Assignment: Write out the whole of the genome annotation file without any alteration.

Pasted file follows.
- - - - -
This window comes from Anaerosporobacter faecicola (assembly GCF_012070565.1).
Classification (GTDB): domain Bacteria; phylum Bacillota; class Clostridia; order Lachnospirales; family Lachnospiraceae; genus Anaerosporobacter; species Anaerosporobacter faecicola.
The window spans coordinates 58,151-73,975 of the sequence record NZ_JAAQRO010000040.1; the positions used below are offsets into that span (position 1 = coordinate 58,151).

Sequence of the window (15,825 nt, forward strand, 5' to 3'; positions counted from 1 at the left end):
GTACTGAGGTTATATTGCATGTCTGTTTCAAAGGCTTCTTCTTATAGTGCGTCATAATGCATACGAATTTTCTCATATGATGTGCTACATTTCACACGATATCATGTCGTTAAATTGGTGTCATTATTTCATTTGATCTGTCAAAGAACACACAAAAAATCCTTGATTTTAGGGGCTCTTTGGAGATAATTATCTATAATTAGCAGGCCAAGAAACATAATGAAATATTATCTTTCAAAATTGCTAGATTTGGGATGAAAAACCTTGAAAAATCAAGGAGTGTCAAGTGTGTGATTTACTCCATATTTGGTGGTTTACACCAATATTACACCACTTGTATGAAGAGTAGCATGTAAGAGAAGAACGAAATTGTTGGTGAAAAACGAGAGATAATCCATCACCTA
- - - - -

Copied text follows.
This window comes from Anaerosporobacter faecicola (assembly GCF_012070565.1).
Classification (GTDB): domain Bacteria; phylum Bacillota; class Clostridia; order Lachnospirales; family Lachnospiraceae; genus Anaerosporobacter; species Anaerosporobacter faecicola.
The window spans coordinates 58,151-73,975 of the sequence record NZ_JAAQRO010000040.1; the positions used below are offsets into that span (position 1 = coordinate 58,151).

Sequence of the window (15,825 nt, forward strand, 5' to 3'; positions counted from 1 at the left end):
GTACTGAGGTTATATTGCATGTCTGTTTCAAAGGCTTCTTCTTATAGTGCGTCATAATGCATACGAATTTTCTCATATGATGTGCTACATTTCACACGATATCATGTCGTTAAATTGGTGTCATTATTTCATTTGATCTGTCAAAGAACACACAAAAAATCCTTGATTTTAGGGGCTCTTTGGAGATAATTATCTATAATTAGCAGGCCAAGAAACATAATGAAATATTATCTTTCAAAATTGCTAGATTTGGGATGAAAAACCTTGAAAAATCAAGGAGTGTCAAGTGTGTGATTTACTCCATATTTGGTGGTTTACACCAATATTACACCACTTGTATGAAGAGTAGCATGTAAGAGAAGAACGAAATTGTTGGTGAAAAACGAGAGATAATCCATCACCTA